BOSTON — As Dave Dombrowski ponders who should be his next manager, the Red Sox president of baseball operations would be wise to take a glimpse at the teams still playing this October.

The quartet of Joe Girardi, A.J. Hinch, Dave Roberts and Joe Maddon says a little about the way the manager’s role has evolved over the last decade and which managerial styles work best in modern baseball.

Dombrowski grew up at a time when certain managers seemed to rule by fiat, when guys like Earl Weaver and Sparky Anderson were the most important men in their respective organizations.

But as baseball’s focus has turned to executive team-builders, the essential role of the manager has changed.

The manager is no longer a boss so much as he is a middleman, reliant upon the relationships he can forge with the executives above him and the players below him.

In seeking their next skipper, the Red Sox must find someone uniquely suited to simultaneously meld his personality to a baby boomer front office and a millennial clubhouse.


In Boston, John Farrell was felled by the disintegration of his relationships in both directions. Early in his tenure with the Red Sox, the manager had a terrific rapport with his mostly veteran clubhouse and an easy chemistry with his front office.

It was a unified operation from top to bottom, the individual pieces in lockstep with one another. It was cited often when the organization extended his contract, even after a last-place finish in 2014.

That dynamic started changing in 2015. The roster turned over, with Boston moving swiftly from a veteran core to a young one.

The front office was overhauled, with Dombrowski replacing Ben Cherington.

This past season solidified those changes. Torey Lovullo was gone as an important go-between for Farrell and his young players, and Mike Hazen’s departure severed yet more links between the old guard and the new one in the front office.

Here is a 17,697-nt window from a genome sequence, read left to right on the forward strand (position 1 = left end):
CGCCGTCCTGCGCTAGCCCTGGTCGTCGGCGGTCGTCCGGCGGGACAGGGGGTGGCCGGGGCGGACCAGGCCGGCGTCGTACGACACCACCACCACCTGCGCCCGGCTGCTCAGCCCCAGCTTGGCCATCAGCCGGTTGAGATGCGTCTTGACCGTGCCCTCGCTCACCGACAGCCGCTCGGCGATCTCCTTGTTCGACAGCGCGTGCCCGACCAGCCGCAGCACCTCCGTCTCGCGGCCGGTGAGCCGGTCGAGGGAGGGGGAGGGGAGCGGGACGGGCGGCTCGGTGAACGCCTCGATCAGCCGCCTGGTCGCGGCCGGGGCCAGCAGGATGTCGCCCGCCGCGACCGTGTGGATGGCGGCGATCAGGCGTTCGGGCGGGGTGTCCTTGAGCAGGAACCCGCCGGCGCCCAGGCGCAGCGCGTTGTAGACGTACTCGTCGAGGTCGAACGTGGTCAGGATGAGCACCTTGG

The people Farrell had been in lockstep with were no longer around.

That never seemed more the case than it did on Wednesday, when Dombrowski declined to divulge his reasons for letting Farrell go.


The key for Boston now will be recreating that initial cohesive dynamic by finding someone as at ease with Dombrowski and Co. as he is with David Price and Mookie Betts in the clubhouse.

There are candidates who would seem to satisfy one end of that spectrum more than the other. Arizona bench coach Ron Gardenhire appears to fit the Jim Leyland mold that worked so well for Dombrowski in Florida and Detroit. Houston bench coach Alex Cora played alongside Dustin Pedroia and has had a strong impact on the Astros’ young position player core this season.

Dombrowski interviewed Cora on Sunday in New York, where the Astros were schedule to play the Yankees in Game 3 of the ALCS on Monday night. Cora played for the Red Sox from 2005-08.

While a perfect candidate may not exist in theory, he can develop into one through practice. Roberts, who has now been to the NLCS in each of his two seasons with Los Angeles, didn’t have much experience with either president Andrew Friedman or General Manager Farhan Zaidi when he interviewed for that job back in 2015. Roberts entered with more of a reputation as a player’s manager.

“I hoped that it was a marriage. We kind of had the same thoughts and beliefs,” Roberts said before his first season of working with Friedman and Zaidi. “I have history with players that I’ve been around, but it’s not about just getting guys I’m friendly with and familiar with. It’s about being good.

“There’s definitely no perfect fit with anything. For this club, they believed it was the right fit.”


Hinch, who took over a team that had lost 416 games the previous four seasons and has now been to the postseason twice in three years, has talked about balancing an analytically minded front office with the everyday realities of the clubhouse.

“The information is valuable; the personal relationships can’t be replaced,” he said before his first season with the club. “It’s why this job is unique from a leadership perspective. I have to decide when that is dominated by analytics or when that is dominated by human relationships. That’s something I hope to bring to the table.”

Managing any major league team is no easy task; managing the Red Sox merely complicates the job with loads of extra scrutiny.

Dombrowski declined to elucidate the reasons behind Farrell’s dismissal; he better have really good ones for hiring his replacement.